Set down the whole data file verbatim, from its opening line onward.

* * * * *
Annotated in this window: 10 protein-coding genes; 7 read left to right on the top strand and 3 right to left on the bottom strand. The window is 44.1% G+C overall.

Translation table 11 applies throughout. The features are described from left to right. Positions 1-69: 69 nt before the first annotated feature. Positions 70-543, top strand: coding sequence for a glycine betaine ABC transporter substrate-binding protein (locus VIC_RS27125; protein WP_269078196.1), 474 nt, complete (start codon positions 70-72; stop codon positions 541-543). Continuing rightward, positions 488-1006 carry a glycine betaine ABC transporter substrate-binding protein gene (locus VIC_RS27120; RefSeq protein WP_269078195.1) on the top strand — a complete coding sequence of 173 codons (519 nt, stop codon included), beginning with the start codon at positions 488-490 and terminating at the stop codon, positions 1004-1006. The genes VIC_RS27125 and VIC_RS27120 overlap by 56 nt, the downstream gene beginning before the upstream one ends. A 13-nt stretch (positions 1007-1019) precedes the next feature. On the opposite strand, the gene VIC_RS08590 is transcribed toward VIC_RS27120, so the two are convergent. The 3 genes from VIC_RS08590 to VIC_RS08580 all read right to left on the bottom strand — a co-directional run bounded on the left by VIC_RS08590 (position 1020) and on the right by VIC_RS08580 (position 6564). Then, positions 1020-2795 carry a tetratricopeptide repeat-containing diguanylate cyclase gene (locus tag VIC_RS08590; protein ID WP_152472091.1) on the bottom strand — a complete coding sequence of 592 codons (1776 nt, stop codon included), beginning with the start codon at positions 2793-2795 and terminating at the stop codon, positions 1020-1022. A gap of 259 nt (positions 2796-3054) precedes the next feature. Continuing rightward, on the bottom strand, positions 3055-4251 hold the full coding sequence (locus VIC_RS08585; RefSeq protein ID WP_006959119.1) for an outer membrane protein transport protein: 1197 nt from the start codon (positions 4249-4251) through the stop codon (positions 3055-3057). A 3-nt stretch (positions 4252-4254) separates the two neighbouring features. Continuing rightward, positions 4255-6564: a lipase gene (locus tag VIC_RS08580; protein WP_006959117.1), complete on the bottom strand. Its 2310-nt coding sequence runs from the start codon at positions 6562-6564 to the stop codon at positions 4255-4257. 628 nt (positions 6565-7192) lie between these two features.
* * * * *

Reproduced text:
Annotated in this window: 10 protein-coding genes; 7 read left to right on the top strand and 3 right to left on the bottom strand. The window is 44.1% G+C overall.

Translation table 11 applies throughout. The features are described from left to right. Positions 1-69: 69 nt before the first annotated feature. Positions 70-543, top strand: coding sequence for a glycine betaine ABC transporter substrate-binding protein (locus VIC_RS27125; protein WP_269078196.1), 474 nt, complete (start codon positions 70-72; stop codon positions 541-543). Continuing rightward, positions 488-1006 carry a glycine betaine ABC transporter substrate-binding protein gene (locus VIC_RS27120; RefSeq protein WP_269078195.1) on the top strand — a complete coding sequence of 173 codons (519 nt, stop codon included), beginning with the start codon at positions 488-490 and terminating at the stop codon, positions 1004-1006. The genes VIC_RS27125 and VIC_RS27120 overlap by 56 nt, the downstream gene beginning before the upstream one ends. A 13-nt stretch (positions 1007-1019) precedes the next feature. On the opposite strand, the gene VIC_RS08590 is transcribed toward VIC_RS27120, so the two are convergent. The 3 genes from VIC_RS08590 to VIC_RS08580 all read right to left on the bottom strand — a co-directional run bounded on the left by VIC_RS08590 (position 1020) and on the right by VIC_RS08580 (position 6564). Then, positions 1020-2795 carry a tetratricopeptide repeat-containing diguanylate cyclase gene (locus tag VIC_RS08590; protein ID WP_152472091.1) on the bottom strand — a complete coding sequence of 592 codons (1776 nt, stop codon included), beginning with the start codon at positions 2793-2795 and terminating at the stop codon, positions 1020-1022. A gap of 259 nt (positions 2796-3054) precedes the next feature. Continuing rightward, on the bottom strand, positions 3055-4251 hold the full coding sequence (locus VIC_RS08585; RefSeq protein ID WP_006959119.1) for an outer membrane protein transport protein: 1197 nt from the start codon (positions 4249-4251) through the stop codon (positions 3055-3057). A 3-nt stretch (positions 4252-4254) separates the two neighbouring features. Continuing rightward, positions 4255-6564: a lipase gene (locus tag VIC_RS08580; protein WP_006959117.1), complete on the bottom strand. Its 2310-nt coding sequence runs from the start codon at positions 6562-6564 to the stop codon at positions 4255-4257. 628 nt (positions 6565-7192) lie between these two features.